POPULAR SCIENCE MONTHLY.
custom of the Dharma, or fast, men starve themselves to death for the sake of annoying their enemies. So persons of disordered nerves among us, or victims of various passions, commit suicide in order to excite remorse in persons to whom they become antagonistic. Others die to gratify their vanity, and surround their death with conditions that will attract attention or that bear a character of sensational display. A great many suicides would probably never commit the fatal act, no matter how hard the miseries of life might oppress them, if they thought nothing would be said of the matter in the press or in society; while, in fact, a supreme satisfaction attends their departure from life in the anticipation of the talk there will be about it.
Persons in certain classes or occupations are attracted by particular modes of death. Thus death on the battlefield possesses a dazzling glamour for soldiers, in whose conception of it there is no thought of terror.
Death may further be made to appear pleasant through the operation of religious or political fanaticism. Multitudes of men have exposed themselves to the most terrible dangers of death, and multitudes of others have actually suffered it, full of enthusiasm and joy, for an idea, and have given themselves up to destruction for it. Such feelings acquire frightful intensity when they become epidemic and are propagated through a mass of people.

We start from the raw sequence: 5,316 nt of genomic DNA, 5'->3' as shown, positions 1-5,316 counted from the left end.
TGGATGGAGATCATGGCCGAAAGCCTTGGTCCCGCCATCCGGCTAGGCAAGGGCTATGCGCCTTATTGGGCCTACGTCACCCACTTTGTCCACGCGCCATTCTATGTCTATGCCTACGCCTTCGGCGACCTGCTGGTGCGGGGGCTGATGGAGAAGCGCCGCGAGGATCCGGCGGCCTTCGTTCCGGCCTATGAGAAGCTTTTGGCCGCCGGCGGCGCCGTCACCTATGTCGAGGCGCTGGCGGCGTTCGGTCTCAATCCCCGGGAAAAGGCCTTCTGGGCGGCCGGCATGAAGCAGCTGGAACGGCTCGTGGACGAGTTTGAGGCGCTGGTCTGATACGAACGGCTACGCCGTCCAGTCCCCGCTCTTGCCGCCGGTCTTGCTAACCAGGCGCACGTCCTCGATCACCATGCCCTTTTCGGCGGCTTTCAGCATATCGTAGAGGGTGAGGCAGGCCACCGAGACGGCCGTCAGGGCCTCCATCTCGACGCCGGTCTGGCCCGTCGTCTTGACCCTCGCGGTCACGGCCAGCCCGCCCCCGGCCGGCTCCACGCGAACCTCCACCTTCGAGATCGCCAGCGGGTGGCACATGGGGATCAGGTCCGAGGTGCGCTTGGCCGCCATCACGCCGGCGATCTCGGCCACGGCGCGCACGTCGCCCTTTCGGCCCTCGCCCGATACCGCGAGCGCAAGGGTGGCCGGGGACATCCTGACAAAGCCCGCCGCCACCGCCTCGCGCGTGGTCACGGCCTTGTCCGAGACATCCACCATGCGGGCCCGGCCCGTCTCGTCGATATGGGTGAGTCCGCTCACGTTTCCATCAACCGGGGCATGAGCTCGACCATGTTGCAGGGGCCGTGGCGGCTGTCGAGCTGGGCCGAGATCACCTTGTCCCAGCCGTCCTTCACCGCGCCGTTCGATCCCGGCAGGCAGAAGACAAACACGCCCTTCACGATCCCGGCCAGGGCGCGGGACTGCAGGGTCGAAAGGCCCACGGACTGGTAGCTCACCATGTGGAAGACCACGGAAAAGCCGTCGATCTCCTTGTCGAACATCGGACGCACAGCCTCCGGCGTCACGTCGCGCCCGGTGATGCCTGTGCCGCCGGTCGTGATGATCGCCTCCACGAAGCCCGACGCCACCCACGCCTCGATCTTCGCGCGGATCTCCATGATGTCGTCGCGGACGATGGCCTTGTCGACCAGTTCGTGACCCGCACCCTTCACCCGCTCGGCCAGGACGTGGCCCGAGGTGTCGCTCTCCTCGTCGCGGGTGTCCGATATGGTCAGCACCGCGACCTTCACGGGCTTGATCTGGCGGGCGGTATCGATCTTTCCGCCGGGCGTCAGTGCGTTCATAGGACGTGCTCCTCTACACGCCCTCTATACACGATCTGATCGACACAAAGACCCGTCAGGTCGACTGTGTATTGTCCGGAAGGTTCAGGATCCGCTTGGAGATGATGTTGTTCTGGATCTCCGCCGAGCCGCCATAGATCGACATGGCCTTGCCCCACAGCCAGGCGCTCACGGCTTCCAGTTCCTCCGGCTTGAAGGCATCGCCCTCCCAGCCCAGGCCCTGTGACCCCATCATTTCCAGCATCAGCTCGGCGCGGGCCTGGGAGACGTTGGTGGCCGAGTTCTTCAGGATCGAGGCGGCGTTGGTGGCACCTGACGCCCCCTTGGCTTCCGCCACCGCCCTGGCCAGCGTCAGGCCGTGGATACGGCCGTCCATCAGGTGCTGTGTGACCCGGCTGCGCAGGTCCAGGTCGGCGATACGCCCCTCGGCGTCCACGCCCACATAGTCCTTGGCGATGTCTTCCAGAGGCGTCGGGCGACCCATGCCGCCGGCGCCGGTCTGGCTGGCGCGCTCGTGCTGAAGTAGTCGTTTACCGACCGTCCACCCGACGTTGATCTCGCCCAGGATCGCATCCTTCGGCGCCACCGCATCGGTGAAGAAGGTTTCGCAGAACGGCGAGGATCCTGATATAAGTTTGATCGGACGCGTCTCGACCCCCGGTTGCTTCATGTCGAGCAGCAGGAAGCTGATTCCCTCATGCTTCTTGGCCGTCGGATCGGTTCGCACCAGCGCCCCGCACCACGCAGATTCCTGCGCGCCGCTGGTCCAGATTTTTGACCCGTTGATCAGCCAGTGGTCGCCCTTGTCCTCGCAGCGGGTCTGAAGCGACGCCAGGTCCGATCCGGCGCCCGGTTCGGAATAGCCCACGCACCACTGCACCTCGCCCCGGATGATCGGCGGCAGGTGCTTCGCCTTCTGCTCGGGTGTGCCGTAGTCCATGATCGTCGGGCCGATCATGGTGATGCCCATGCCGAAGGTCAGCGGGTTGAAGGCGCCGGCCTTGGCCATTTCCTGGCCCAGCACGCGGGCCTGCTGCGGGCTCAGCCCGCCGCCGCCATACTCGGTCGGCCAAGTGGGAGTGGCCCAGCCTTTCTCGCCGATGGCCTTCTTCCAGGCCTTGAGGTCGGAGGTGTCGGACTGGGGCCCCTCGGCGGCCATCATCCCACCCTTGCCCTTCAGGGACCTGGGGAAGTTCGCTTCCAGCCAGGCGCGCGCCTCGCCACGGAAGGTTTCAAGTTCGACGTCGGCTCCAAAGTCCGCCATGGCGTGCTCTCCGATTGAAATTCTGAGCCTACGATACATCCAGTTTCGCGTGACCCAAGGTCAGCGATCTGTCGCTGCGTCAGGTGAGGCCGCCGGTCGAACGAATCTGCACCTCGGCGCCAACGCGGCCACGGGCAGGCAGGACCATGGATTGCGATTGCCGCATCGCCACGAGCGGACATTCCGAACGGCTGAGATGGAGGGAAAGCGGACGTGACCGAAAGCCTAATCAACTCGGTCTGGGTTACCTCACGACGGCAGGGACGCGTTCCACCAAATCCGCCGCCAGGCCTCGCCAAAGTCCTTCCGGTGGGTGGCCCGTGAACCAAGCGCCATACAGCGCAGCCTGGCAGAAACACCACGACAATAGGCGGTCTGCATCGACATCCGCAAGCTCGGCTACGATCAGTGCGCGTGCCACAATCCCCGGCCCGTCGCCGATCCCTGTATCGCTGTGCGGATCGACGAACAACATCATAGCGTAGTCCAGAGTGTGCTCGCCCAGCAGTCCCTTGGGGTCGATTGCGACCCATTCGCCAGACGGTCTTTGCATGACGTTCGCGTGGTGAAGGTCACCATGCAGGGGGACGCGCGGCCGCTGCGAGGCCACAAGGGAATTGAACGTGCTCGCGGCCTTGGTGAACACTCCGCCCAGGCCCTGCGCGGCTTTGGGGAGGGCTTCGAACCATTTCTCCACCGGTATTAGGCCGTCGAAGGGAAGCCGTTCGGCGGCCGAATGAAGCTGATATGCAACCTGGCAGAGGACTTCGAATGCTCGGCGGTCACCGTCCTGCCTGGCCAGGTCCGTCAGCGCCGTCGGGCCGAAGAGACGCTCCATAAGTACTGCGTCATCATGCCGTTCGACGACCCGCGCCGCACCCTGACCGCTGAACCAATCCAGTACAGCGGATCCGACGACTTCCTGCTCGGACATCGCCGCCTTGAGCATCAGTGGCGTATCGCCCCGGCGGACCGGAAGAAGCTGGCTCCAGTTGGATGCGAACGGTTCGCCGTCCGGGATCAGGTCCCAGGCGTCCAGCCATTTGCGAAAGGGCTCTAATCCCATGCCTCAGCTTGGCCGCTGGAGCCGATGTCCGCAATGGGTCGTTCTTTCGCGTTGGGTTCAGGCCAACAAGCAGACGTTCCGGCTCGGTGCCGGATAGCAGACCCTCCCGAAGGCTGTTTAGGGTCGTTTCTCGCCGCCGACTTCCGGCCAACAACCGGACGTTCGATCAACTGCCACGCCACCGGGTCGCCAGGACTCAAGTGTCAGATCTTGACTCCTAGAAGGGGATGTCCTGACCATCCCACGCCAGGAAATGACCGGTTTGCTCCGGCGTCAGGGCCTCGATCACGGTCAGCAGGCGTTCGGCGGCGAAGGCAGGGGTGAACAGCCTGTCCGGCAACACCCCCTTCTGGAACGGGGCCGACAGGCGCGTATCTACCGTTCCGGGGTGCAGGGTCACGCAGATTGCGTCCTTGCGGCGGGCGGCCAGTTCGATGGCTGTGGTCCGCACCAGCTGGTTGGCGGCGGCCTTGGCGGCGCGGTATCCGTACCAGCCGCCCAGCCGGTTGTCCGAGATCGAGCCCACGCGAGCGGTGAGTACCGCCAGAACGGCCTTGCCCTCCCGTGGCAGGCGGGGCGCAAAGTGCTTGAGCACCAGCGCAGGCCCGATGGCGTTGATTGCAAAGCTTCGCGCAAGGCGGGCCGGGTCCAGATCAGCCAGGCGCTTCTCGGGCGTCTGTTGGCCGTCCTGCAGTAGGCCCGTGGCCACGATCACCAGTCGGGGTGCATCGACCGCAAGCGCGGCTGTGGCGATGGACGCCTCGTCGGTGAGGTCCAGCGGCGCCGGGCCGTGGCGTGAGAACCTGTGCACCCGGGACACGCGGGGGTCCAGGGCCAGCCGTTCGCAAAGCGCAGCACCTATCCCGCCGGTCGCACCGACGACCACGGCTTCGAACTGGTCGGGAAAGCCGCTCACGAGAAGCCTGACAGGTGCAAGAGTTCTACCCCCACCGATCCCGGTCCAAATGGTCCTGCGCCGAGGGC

Such cases present a strange perversion of the instincts of self-preservation, which are ordinarily the firmest and strongest of our feelings—a contradiction to the most general laws of life so complete and distinct as to make a search for an explanation for it very desirable.
The explanation, we believe, may be found in the laws of association. Association is capable of changing the psychological value of any object, of rendering agreeable a thing that is offensive to another or under other circumstances, or an action by which others are annoyed or to which they are indifferent; and can give precious value to a recollection, a thought, or an image which would be repulsive to others. Such associations operate with striking force in cases where the passion of love is concerned. Associations connected with a place where one has lived are agreeable or disagreeable according as one has been happy or not there; and the law may extend to objects and images of all kinds, and even to the merest trifles.
By the same law we may account for these exceptional eliminations of the repulsive character from the thought of death. When it is associated with intense passion, with the anticipation of glory and fame, or when the gratification of animosities is the dominant